Whilst IBM’s Enterprise range did come out back in September 2021, that provided for the high-end Power clients only. With this release of low and mid-range servers, the capability of Power10 is made available to everyone.
In a nutshell, the key benefits of Power10 are;
- Enhanced Security – Power10 includes 4 Crypto engines per core, providing hardware acceleration to encryption operations. With this capability, clients can turn on transparent memory encryption on Power10 to protect data in-flight with no performance impact. This is designed to enhance security across hybrid cloud environments without impacting performance of business-critical applications.
- Performance – Whilst we have become acclimatised to performance improvement with each generation with IBM Power, it’s fair to say that this is not easy. Compared to x86 architecture where performance enhancements are mainly only being realised by throwing more cores into a server, IBM have continued to make significant progress with every generation on per core performance. For instance;
- AIX – Compared to POWER9, Power10 can provide up to 39% improvement per core and compared to POWER8, up to 100% per core
- IBM i – Compared toPOWER9, Power10 can provide up to 88% improvement per core and compared to POWER8, up to 163% per core
- Energy Efficiency – Despite improvements in processor performance, IBM have targeted a reduction in the region of 33% in power and cooling cost, helping clients control their energy footprint in a time where spiralling energy costs need to be kept in check
What’s being announced?
With this announcement, IBM will release their 1 and 2 socket Scale Out Power10 servers – by far the most popular in the range. For those familiar with the naming of POWER8 and POWER9, the Power10 Scale Out range will come as no surprise – the new range includes servers from the S1014 to the S1024 being released. A brief summary is provided below:
- S1014 – 1 socket 4U server aimed primarily at IBM i installations. This server replaces the S814 / S914 servers popular with IBM i for the lack of limits on LPAR size and options for both P05 and P10 processor groups. All processor cores and memory are active as standard
- S1022S – 1/2 socket 2U server with up to 16 cores. This is a new server in the range compared to POWER9 and provides a stepping-stone in between the S1014 and S1022 in terms of processing capacity and cost. All processor cores and memory are active as standard
- S1022 – 1/2 socket 2U server with up to 40 cores providing excellent compute density for IBM i, AIX or Linux. Compared to the comparative POWER9 S922 which had a maximum of 20 cores, the S1022 doubles the core count in the same footprint along with offering enhanced performance per core with Power10.
- The maximum size of an IBM i LPAR on the S1022 is 4-cores but this will suit the majority of IBM i clients and offer a very compelling consolidation platform with a low footprint to assist with co-location charges. The S1022 is the first in the Power10 range to move to dynamic resource activation – either through Capacity Upgrade on Demand or as part of an Enterprise Pool – more details on this are covered below.
- S1024 – 1/2 socket 4U server aimed at Midrange and Enterprise processing environments. With up to 48-cores per server, this again doubles the core count compared to the S924 forebear. The S1024 will be offered with up to 8TB memory per server (although only 2TB at GA), making this an ideal target for applications with large memory footprints.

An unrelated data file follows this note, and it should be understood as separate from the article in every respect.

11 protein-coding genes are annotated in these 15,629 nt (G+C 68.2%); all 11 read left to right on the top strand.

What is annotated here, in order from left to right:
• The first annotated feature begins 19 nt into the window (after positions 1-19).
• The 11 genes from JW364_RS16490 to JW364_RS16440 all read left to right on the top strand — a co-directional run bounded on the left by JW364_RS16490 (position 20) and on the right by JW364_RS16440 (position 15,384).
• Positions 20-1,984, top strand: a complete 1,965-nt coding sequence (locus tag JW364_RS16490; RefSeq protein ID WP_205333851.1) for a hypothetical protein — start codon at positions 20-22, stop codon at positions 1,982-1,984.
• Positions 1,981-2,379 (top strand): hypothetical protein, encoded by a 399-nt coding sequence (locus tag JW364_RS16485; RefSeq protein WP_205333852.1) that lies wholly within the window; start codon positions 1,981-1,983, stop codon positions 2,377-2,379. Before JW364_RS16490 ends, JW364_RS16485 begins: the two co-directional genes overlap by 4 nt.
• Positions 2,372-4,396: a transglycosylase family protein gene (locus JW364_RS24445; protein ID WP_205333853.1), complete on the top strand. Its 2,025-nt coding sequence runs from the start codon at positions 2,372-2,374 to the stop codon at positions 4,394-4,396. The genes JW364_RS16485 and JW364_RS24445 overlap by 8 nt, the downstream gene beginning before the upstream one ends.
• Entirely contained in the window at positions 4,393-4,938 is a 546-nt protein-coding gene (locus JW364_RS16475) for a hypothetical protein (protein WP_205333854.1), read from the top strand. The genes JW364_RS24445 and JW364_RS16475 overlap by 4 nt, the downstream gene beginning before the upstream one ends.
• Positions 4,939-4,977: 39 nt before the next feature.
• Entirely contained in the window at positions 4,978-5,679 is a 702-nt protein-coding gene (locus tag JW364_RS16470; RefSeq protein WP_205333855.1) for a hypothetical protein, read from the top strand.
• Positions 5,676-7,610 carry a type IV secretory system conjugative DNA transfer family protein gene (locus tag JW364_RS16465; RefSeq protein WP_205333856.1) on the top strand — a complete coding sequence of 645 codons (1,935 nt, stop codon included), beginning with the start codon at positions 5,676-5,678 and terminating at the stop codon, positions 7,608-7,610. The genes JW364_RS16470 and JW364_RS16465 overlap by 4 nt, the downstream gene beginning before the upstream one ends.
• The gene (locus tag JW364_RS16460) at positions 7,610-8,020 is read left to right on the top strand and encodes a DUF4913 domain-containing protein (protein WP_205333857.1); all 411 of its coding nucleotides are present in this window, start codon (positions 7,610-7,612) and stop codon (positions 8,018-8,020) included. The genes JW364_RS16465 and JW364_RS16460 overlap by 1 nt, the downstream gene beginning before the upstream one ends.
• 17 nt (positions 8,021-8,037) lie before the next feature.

- L1022/L1024 – 1/2 socket 2U servers with the same layout as the S1022/S1024 above but primarily for Linux. With the significant memory offered in the L1024, this an ideal target for applications with large memory footprints, such as SAP HANA. IBM continues its close partnership with SAP and will certify the L1024 for use with HANA. With all ‘L’ models, IBM allow 25% of the active cores to be used for any other OS (i.e. IBM i/AIX) to allow for server consolidation.
Power with added Cloud
As mentioned above, the servers up to the S1022S come with all processor and memory activated, allowing clients to run workload on any licensed cores. Starting with the S1022, given the large number of cores installed, IBM are introducing dynamic capacity whereby clients can choose the number of cores they want to activate to reduce the purchase cost of the server.
Using Power Private Cloud capabilities, server resources can be shared in pools to increase flexibility. Any capacity used above this base is invoiced monthly through pay-per-use consumption so the payment experience mirrors how you pay for public cloud. However, all the while you maintain control of your critical applications and data wherever they reside today.
Key Takeaways and where next?
The market reception of Power10 so far has been fantastic. The performance and capability of Power10 are great tools to help clients fulfil their business objectives around improved flexibility and security. These are the right servers for these uncertain times, with a broad family of options and consumption choices to meet clients’ needs.
However, with increased server performance comes increased strain on the storage infrastructure that underpins it. As an IBM Platinum partner specialising in both IBM Power and Storage infrastructure, Northdoor can work with you to identify any potential bottlenecks and help you put a holistic solution together that will enable you to get the most out of Power10.
We’re busy at the moment carrying our briefing sessions with our clients to help them with their Power roadmap. If you would like to learn more about Power10 or book your session, we would love to hear from you.
very clear and good article easy to understand. Thank you